The Honorable Tackey Chan, House Chair
The Honorable John J. Cronin, Senate Chair
Joint Committee on Consumer Protection and Professional Licensure
State House, Boston

Delivered electronically

Dear Chair Chan, Chair Cronin, and Distinguished Members of the Committee,

On behalf of cities and towns across the Commonwealth, the MMA wishes to express our appreciation for the opportunity to offer testimony in support of several bills pertaining to municipal control of liquor licensing before your committee today, including H. 367, An Act returning liquor license control to municipalities, and H. 296, An Act relative to removing liquor license caps in communities.

In the five years leading up to the COVID-19 pandemic, the Legislature approved more than 150 home rule petitions to provide additional liquor licenses to cities and towns. In this session alone, there are currently more than 10 petitions requesting more than 40 additional liquor licenses. These licenses aid development projects and various other efforts to stimulate local economies even before COVID-era precautions devastated many municipal downtowns. We greatly appreciate your support of these petitions and your continued dedication to supporting cities and towns in COVID recovery efforts. However, the frequency of these requests demonstrates the urgent need for comprehensive legislation to address this issue and return authority to the municipalities of Massachusetts.

The current process to secure a liquor license within the statutory quota includes obtaining a Certificate of Good Standing from the Department of Revenue, submitting an application to the Local Licensing Authority and, if approved at the local level, seeking approval by the Alcoholic Beverage Control Commission, a state agency that has final approval. This comprehensive process provides sufficient review of the application and includes substantial time for feedback from the community. We believe this process is more than adequate to effectively manage additional licenses in excess of the previously established quota.

The needs of individual cities and towns are better understood at the local level, as are the potential benefits or detriments that could come from a higher number of locally granted liquor licenses. Local licensing authorities will only approve applications that are broadly supported by the community, and the ABCC would maintain its jurisdiction to investigate individuals involved and the application’s business location. We believe that this existing practice for granting available licenses is sufficiently thorough to handle the granting of additional licenses, making the existing quota system outdated.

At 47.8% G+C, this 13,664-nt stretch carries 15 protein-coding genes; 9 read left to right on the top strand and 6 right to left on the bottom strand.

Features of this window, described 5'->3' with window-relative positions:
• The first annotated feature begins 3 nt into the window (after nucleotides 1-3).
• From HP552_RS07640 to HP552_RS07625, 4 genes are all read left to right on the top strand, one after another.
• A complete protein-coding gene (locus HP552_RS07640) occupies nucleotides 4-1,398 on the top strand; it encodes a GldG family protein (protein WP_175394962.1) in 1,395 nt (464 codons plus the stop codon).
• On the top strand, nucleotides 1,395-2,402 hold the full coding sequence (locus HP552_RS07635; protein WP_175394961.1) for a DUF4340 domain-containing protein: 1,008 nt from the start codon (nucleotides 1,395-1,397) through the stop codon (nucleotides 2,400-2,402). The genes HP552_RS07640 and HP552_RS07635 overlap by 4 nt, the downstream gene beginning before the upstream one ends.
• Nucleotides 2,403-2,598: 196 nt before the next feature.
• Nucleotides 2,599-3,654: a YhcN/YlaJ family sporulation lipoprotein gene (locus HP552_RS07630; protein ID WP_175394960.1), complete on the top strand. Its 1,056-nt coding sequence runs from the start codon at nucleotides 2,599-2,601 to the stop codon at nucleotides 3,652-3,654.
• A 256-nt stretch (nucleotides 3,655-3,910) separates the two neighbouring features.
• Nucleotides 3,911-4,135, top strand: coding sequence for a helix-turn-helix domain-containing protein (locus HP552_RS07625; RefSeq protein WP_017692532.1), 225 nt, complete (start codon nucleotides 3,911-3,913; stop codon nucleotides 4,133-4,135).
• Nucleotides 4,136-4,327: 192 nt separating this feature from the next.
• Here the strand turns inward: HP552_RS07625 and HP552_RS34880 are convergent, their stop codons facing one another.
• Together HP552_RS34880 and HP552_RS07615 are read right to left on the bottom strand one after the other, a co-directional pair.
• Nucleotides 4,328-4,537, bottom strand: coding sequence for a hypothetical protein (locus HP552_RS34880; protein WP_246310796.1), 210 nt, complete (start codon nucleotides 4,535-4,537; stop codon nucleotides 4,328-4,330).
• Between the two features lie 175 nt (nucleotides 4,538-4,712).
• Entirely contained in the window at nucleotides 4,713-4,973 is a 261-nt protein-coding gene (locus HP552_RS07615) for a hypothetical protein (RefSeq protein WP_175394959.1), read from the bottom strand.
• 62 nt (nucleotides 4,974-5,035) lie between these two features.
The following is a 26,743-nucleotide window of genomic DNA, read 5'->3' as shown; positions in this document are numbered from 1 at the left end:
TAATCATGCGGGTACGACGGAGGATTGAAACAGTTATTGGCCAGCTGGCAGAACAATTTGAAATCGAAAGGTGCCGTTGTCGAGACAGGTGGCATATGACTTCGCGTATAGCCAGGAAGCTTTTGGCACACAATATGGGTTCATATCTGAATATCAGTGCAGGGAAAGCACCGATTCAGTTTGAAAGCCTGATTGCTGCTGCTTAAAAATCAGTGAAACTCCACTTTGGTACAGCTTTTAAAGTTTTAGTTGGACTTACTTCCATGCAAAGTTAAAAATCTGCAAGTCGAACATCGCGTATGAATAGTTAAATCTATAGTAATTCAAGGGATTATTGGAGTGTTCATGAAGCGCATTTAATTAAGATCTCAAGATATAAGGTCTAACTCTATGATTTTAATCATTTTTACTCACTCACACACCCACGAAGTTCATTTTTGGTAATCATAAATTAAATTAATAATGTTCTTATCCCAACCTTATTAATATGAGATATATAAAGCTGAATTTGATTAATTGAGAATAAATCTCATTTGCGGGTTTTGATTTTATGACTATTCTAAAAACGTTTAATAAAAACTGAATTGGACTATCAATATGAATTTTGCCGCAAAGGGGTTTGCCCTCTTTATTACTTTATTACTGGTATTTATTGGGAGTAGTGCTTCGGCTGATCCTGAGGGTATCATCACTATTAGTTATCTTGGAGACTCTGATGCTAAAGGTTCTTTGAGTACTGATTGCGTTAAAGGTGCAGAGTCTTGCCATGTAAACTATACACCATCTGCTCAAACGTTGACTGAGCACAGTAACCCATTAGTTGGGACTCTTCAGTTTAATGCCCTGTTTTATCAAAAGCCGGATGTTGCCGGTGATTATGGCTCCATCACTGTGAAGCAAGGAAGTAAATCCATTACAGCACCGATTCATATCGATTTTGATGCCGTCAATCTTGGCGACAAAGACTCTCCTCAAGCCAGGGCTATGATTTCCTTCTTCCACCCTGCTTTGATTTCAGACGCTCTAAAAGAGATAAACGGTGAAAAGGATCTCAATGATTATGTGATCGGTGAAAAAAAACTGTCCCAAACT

Cities and towns across the Commonwealth understand the importance of building local economies, and these licenses can spur economic activity in communities of all sizes by providing residents a place to eat, shop, and enjoy a night out without leaving their community. This has become even more apparent as we look to our local downtowns to help spur economic growth in the devastation and disruption of the pandemic.

Further, all 351 cities and towns have changed significantly since the current law went into effect in 1933. As industry has shifted away from manufacturing, many communities that were once mill towns, manufacturing centers, or river and railway trading hubs have transformed into residential suburbs with different needs. No one understands those needs better than the residents and their local officials. The most prudent policy is to give them the ability to make economic development decisions directly.

Additionally, the ABCC website explicitly states that the process to grant an available license may take several months, but that does not take into account the length of time it takes to prepare, file, hear, schedule, vote and enact home rule petitions, so this legislation would be an important step to expedite this already prolonged process.

Local officials and community residents should be trusted in their commitment to positively support economic development through the ability to grant additional licenses without petitioning the General Court. The local licensing authority approval process is already more than adequate to review applicants and decide the number of licenses. And the Commonwealth would still retain control over the granting of licensure through the regulatory powers of the ABCC. H. 367 and H. 296 would streamline the unnecessarily lengthy process that exists now, and would spur timely economic growth in cities and towns and throughout the Commonwealth.

We appreciate your consideration of this important issue, and we respectfully ask the Committee to favorably report out H. 367 and H. 296. If you have any questions, please do not hesitate to have your office contact me or MMA Legislative Analyst Ali DiMatteo at at any time.

Thank you very much for your partnership and your lasting support of cities and towns.


Geoffrey C. Beckwith
MMA Executive Director & CEO